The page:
A potential revision to Metcalfe’s Law to account for this is n^2 * m, with n representing current team members, multiplied by past team members. Past team members no longer communicate with each other, and no longer communicate with current members, and the longer they’ve been gone from the team, the less relevant their input.
So why is this important
Modern software development is a team sport, and the complexity of team communication is a vital aspect of team dynamics. As a result, removing *m from the equation means not rebuilding the culture of the team but ripping out its foundations. Since the foundations are often encoded into the software and datasets that the team works with, this can mean replacing large pieces of the software codebase or backing datasets, either through a “clean rewrite” or an evolutionary process.
And this is necessary! Choices that were correct in the past may no longer correct in the present, and will always need re-examination in the future. We implicitly know this and feel bad that we’re making the “wrong” decision now for expediency or other constraints.
Thinking of how our software must always evolve in terms of Metcalfe’s Law means that understanding our communication around our decisions is important and must be an intentional act. Because software is a team sport and the quality of our software rests solely on our ability to communicate and collaborate, treating the future team as non-existent is an act that disrupts future cohesion and teamwork.
The Future Tense
It’s a disruptive act because it increases the communications complexity far beyond the size of the team and the number of departed members. The reasons for decisions are lost and, like the bugs and edge cases embodied in our code, must be continually rediscovered and lost again.
The most obvious cause is a lack of good documentation. From no comments in source code to poor README or wiki or other up-to-date resources, you are not communicating with future team members.
And for your current teammates, this doesn’t seem to matter since they can just come and ask you, after all. Even more, they’re in the middle with you, they understand what’s going on and where things need to go, what the plan is.
That information is your context, and we already understand that we need to communicate that when we’re onboarding a new teammate and gett them up to speed. But instead of treating this as an intentional act, we treat this as an implicit function of the current team, passing on context using osmosis through immersion.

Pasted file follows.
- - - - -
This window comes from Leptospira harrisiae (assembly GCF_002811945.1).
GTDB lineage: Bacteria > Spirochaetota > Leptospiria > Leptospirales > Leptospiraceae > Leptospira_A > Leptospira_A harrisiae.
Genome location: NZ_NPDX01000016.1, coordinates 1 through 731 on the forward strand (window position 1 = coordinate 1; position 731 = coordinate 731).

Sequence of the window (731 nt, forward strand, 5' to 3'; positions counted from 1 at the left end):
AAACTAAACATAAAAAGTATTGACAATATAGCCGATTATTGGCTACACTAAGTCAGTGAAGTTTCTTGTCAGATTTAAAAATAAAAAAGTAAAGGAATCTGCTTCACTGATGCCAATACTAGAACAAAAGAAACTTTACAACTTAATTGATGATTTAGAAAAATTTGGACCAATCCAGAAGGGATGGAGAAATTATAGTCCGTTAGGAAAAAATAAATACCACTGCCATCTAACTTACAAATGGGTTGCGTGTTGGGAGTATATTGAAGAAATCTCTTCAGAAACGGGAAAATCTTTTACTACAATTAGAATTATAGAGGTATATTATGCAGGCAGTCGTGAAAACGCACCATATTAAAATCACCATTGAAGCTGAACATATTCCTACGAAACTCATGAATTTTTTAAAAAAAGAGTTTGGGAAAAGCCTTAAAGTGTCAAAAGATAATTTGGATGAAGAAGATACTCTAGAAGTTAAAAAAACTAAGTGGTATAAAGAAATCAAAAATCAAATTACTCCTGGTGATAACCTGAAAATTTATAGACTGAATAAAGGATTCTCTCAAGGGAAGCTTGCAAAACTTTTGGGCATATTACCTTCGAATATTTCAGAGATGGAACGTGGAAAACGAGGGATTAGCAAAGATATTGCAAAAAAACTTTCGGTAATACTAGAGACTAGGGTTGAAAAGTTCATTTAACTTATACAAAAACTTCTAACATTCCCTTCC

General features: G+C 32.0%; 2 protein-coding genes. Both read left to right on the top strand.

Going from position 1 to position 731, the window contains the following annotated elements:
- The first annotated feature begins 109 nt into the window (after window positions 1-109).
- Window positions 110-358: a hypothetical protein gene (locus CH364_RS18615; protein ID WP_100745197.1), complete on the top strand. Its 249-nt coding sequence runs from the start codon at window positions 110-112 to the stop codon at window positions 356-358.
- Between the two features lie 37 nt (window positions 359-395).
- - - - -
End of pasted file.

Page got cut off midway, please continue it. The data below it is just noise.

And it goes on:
This mostly works, but over time the knowledge around why the team or organisation decided to do something is lost. The ultimate failure mode of this effect is the normalisation of deviance, where extremely harmful behaviour has been so accepted and internalised that potentially lethal results can occur.
How do we fight this? We write down why we’re doing something, what the context we had when we made that decision is and what the cultural requirements were. If we don’t the culture forgets, the reasons are lost, and you aren’t communicating with your team.
Another failure mode of future team communication is the Knowledge Sink. You’ve likely encountered this person, someone who’s worked to make themselves indispensable on one particular aspect of knowledge, who refuses to write things down or allow others to encroach on their domain.
Again, while annoying, this can seem somewhat harmless as you can just go ask them, but we all know that that doesn’t work over time. We have terms for this like “vulnerable to busses” where we try to recognise and joke about the fact that we will be remarkably crippled if we lose them.
Again, these people are very toxic to the team. They’re safe enough today, but that knowledge and context is lost when they leave. These people aren’t useful repositories of knowledge or context that other team members can ask, they are knowledge sinks, absorbing knowledge as a black hole absorbs light that leaves only the what we are doing, not the why, or, depending on their efforts, the how. We are prevented from effective communication.
These behaviours are strongly rooted in contempt culture, and are performative examples of “we are better than you” directed towards the future. The person who refuses to document code because it should be self-documenting holds contempt for those who lack the time to learn code as well as he does, for the future who will need to dedicate more energy to improve things. He thinks that if you aren’t smart enough to understand the code, you shouldn’t be coding.